<p><strong>Beetles, dragonflies, moths, and dobsonflies were among the species gathered by entomologists from Louisiana State University at the recent <a href="http://www.nationalgeographic.com/explorers/projects/bioblitz/">BioBlitz</a> in <a href="http://www.nps.gov/jela/index.htm">Jean Lafitte National Historical Park and Preserve</a> outside New Orleans. The researchers surveyed for invertebrates using a light-trap that was placed within the forest. The specimens in the composite photograph are not shown to scale.</strong></p><p>The BioBlitz was the seventh in a series of 24-hour species counts in wildlife sanctuaries organized by the U.S. National Park Service and the National Geographic Society. The annual inventories form part of the run-up to the <a href="http://www.nps.gov/calltoaction/">National Parks centennial</a> in 2016.</p><p>More than 100 scientists led hundreds of students, teachers, and other members of the public into the various ecosystems of Jean Lafitte's Barataria Preserve to look for as many species of animals and plants as could be identified in 24 hours starting midday May 17. (<a href="http://www.nationalgeographic.com/explorers/projects/bioblitz/2012-photo-gallery/">See photos from BioBlitz 2012</a>.)</p><p>The initial scientific species count was 458, with well over 1,500 observations made over the two days. Several species new to the park were observed, including invasive animals and plants not previously detected. The official tally is expected to increase significantly as scientists study the collections in their laboratories.</p><p><em>—David Braun</em></p>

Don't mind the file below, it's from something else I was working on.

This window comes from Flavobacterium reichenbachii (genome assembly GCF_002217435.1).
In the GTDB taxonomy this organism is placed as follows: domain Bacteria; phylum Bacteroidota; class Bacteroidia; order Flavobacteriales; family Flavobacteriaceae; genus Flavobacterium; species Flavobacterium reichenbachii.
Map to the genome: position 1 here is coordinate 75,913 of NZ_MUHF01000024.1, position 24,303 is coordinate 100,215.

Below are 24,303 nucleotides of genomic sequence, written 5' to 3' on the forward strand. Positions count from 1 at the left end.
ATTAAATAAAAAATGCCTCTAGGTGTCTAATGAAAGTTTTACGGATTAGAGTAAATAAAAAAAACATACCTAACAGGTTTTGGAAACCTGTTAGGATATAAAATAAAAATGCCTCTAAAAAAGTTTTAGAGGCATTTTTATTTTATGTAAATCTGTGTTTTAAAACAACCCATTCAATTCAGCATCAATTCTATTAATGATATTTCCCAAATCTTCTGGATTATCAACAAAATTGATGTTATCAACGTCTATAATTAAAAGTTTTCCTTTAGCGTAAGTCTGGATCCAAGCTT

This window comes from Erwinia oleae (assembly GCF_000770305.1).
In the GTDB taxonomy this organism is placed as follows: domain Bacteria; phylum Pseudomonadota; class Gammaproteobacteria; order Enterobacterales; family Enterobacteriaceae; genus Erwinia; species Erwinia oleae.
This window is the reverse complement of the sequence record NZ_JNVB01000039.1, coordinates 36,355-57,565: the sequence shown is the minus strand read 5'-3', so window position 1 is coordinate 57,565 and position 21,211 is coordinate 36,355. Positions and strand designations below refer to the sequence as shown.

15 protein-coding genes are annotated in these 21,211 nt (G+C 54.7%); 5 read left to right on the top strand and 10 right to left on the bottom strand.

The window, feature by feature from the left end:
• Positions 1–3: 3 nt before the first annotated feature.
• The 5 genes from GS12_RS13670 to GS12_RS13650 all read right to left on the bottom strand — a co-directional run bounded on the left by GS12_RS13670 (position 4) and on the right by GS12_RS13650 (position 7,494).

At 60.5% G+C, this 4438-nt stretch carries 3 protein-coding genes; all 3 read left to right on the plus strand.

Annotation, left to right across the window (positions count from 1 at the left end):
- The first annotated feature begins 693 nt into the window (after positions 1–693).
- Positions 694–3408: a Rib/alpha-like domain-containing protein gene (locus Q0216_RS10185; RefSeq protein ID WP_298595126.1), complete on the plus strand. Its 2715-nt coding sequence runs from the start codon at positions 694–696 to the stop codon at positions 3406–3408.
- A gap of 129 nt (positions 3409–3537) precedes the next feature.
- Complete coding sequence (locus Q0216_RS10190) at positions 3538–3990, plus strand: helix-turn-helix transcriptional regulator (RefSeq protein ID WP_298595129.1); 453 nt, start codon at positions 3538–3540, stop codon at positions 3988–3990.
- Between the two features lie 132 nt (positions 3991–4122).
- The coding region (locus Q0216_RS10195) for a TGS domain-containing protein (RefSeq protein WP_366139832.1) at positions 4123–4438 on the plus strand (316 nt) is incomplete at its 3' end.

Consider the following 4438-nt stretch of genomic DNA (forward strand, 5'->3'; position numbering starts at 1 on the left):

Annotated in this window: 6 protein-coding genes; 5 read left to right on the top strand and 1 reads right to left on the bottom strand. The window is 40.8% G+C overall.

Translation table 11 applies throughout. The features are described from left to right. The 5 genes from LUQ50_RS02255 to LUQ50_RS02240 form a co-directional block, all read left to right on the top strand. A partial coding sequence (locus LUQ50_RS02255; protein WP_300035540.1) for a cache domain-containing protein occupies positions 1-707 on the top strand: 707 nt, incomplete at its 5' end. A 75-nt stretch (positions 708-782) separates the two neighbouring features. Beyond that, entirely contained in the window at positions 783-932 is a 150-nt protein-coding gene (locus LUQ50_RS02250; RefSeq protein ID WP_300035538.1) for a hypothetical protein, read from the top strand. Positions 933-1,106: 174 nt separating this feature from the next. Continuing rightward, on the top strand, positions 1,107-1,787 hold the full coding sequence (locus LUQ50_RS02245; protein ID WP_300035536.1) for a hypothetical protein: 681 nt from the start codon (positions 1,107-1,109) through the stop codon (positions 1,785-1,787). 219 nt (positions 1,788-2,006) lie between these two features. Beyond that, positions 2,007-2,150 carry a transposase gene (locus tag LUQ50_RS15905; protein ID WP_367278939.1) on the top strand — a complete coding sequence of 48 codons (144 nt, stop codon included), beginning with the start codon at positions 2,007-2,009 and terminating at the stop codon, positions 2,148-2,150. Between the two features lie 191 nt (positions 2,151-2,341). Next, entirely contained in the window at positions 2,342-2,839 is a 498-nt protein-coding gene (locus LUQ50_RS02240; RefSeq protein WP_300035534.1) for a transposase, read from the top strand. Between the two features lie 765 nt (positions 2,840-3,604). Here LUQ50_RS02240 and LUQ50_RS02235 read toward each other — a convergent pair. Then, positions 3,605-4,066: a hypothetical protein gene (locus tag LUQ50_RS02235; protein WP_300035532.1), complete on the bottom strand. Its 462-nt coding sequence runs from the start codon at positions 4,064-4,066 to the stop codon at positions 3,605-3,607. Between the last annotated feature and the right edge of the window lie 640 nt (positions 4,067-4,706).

Night Critters

Beetles, dragonflies, moths, and dobsonflies were among the species gathered by entomologists from Louisiana State University at the recent BioBlitz in Jean Lafitte National Historical Park and Preserve outside New Orleans. The researchers surveyed for invertebrates using a light-trap that was placed within the forest. The specimens in the composite photograph are not shown to scale.

The BioBlitz was the seventh in a series of 24-hour species counts in wildlife sanctuaries organized by the U.S. National Park Service and the National Geographic Society. The annual inventories form part of the run-up to the National Parks centennial in 2016.

More than 100 scientists led hundreds of students, teachers, and other members of the public into the various ecosystems of Jean Lafitte's Barataria Preserve to look for as many species of animals and plants as could be identified in 24 hours starting midday May 17. (See photos from BioBlitz 2012.)

The initial scientific species count was 458, with well over 1,500 observations made over the two days. Several species new to the park were observed, including invasive animals and plants not previously detected. The official tally is expected to increase significantly as scientists study the collections in their laboratories.

—David Braun

Photograph by Clay Bolt, Meet Your Neighbours/National Geographic

Pictures From BioBlitz 2013: Bronze Frogs to Crawfish Chimneys

Scientists, schoolkids, and others swarmed across a park near New Orleans in May to observe as many species as they could find in 24 hours.

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